Home composting made easy

Home composting is a fantastic way of turning organic garden and household waste into fabulous food to turbo boost growth in your garden.

Composting is a slow, natural process that sees nature work in waste to break down organic material and turns it into a rich, dark soil conditioner that is full of nutrients. These nutrients are essential for helping plants and vegetables to grow.

For successful home composting you’ll need to invest in a shop-bought compost bin or you can make your own.

If you’re handy at DIY, then I suggest you get your hands on some old pallets for the 4 sides and layer the bottom of your heap with old cardboard. Cover the top with an old carpet, mat or rug to insulate it and aid the composting process.

Old pallets are an inexpensive way to make your own compost bin. Photo credit: Ben Kerckx at Pixabay

You should place your compost heap on open, bare soil or grass and somewhere which is easily accessible-even during bad weather.Familiarise yourself with what can and cannot be composted. You don’t want to contaminate your bin so learn what is compostable and what isn’t.

Generally all uncooked green waste is perfect. Nothing cooked and absolutely no meat should be added. Egg shells are grand but they should be smashed up as much as possible before they are deposited in your bin.

Harvest Time

Composting time varies and will depend on the frequency of mixing, the mixture of materials used and also on weather conditions. It can be ready in as little as a few months or may take as long as 12-24 months.

Aid the process by layering your heap with twigs, branches, grass cuttings, household green waste, tea bags, coffee grains and more. And if it looks like your compost heap needs a little help, add in some compost maker.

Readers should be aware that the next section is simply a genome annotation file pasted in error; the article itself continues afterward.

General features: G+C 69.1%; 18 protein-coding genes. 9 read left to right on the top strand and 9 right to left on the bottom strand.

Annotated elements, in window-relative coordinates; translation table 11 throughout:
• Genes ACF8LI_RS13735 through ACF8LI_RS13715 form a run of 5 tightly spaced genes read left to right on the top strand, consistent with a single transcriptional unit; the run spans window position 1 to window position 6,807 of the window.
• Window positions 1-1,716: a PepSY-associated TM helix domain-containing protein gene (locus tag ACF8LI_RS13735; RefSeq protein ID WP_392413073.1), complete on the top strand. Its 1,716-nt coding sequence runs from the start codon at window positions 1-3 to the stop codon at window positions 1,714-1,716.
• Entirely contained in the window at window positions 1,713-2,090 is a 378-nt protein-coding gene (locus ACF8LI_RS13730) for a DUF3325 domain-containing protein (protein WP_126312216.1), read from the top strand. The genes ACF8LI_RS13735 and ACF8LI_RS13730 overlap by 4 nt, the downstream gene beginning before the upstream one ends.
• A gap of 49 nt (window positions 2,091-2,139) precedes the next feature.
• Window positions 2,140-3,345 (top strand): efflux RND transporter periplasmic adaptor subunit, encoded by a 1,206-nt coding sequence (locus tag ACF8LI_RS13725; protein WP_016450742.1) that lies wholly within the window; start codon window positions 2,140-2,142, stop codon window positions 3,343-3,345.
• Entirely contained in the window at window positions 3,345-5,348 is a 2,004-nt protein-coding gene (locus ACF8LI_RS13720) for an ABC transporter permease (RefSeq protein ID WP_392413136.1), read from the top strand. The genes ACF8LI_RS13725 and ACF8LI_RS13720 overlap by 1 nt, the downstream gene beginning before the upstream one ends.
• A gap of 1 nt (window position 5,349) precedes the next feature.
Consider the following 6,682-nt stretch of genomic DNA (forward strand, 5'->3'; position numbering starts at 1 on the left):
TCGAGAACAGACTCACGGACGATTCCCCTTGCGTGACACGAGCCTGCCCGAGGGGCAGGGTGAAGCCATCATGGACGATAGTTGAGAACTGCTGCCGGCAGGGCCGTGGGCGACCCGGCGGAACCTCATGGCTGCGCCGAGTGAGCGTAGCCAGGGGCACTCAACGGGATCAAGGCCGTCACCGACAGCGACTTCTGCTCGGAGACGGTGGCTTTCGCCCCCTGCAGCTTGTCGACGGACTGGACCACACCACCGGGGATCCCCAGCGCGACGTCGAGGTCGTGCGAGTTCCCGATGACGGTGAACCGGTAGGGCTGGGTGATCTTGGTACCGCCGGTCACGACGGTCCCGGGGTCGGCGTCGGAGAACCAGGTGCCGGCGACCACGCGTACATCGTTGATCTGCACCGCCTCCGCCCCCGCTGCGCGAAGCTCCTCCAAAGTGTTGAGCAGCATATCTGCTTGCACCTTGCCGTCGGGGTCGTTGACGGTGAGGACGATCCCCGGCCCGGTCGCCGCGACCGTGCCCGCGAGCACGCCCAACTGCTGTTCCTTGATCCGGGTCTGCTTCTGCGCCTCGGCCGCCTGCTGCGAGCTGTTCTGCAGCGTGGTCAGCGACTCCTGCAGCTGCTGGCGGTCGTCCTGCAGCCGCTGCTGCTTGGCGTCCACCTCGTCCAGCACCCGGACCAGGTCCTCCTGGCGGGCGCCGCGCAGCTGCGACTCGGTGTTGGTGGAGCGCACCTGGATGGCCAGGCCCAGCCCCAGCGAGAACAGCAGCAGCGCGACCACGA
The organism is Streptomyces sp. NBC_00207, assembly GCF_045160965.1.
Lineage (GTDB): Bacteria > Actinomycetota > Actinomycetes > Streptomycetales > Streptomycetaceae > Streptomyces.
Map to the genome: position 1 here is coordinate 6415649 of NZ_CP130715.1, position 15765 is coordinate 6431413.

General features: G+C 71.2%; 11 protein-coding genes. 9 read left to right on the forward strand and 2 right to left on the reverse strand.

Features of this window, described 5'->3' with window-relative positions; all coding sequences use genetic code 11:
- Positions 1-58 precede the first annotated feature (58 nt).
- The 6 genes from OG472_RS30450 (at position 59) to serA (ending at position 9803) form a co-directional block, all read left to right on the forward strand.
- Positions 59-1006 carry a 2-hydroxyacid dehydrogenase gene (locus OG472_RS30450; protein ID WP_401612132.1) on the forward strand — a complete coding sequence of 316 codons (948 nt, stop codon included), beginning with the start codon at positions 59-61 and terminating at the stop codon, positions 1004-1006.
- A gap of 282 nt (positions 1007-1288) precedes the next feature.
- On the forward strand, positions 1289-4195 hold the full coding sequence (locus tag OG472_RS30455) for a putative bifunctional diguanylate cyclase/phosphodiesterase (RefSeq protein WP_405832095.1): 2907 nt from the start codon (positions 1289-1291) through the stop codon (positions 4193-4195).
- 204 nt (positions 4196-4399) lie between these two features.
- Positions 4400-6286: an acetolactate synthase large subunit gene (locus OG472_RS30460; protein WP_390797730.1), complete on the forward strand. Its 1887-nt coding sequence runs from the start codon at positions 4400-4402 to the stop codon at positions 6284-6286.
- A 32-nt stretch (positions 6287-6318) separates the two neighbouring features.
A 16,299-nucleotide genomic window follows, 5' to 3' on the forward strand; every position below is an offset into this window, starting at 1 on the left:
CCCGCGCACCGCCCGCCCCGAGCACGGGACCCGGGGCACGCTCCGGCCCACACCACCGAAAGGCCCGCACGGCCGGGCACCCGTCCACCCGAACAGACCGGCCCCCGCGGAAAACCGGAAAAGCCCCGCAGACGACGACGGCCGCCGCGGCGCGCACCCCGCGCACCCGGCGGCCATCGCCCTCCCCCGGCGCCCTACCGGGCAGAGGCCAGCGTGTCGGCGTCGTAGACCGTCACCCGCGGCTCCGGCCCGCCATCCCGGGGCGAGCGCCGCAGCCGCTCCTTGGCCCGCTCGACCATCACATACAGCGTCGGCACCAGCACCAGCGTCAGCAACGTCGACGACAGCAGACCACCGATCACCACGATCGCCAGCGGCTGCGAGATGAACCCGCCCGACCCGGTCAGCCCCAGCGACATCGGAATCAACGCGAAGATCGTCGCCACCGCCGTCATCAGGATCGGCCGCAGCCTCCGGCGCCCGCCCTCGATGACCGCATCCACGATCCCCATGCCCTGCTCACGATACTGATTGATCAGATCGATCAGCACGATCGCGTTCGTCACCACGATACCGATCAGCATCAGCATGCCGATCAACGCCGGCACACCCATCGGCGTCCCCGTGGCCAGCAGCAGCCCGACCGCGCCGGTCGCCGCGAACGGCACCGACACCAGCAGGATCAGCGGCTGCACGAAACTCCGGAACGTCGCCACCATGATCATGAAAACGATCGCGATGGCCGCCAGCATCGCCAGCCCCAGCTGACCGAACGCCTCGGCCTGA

Compost maker is a compost accelerator that contains organic nutrients. It speeds up the
breakdown of organic garden and household material which may otherwise degrade slowly.

Teresa’s tips for good home composting:

  1. Position your composter where it is accessible and is lying on bare soil or grass so there is easy access for earthworms who are an essential part of the composting process
  2. If there is a risk of vermin entering the heap in this way lay chicken wire across the ground underneath your composter
  3. Start off with woody materials first such as twigs, branches and cardboard. This allows air to circulate and worms to move
  4. Fill your composter in layers –mixing garden with household waste
  5. Whenever you add a food scrap layer, remember to always cover with a garden layer to prevent odours
  6. As compost shrinks you can continue to add and mix you organic waste until the composter is 80% full
  7. The composting process can take up to twelve months. However, it can be considerably quicker if you insulate the heap well and use material that breaks down quickly. Cutting up your brown waste as you add it to the compost heap really helps When the compost is of a dark rich crumbly appearance and texture it is generally ready for use.
Top Tip: Worms are your best friend when composting. So if you’re digging elsewhere in the garden and come across a few, collect them up and rehome them in your compost bin. They’ll be glad you did. Photo credit: Patricia Maine at Pixabay.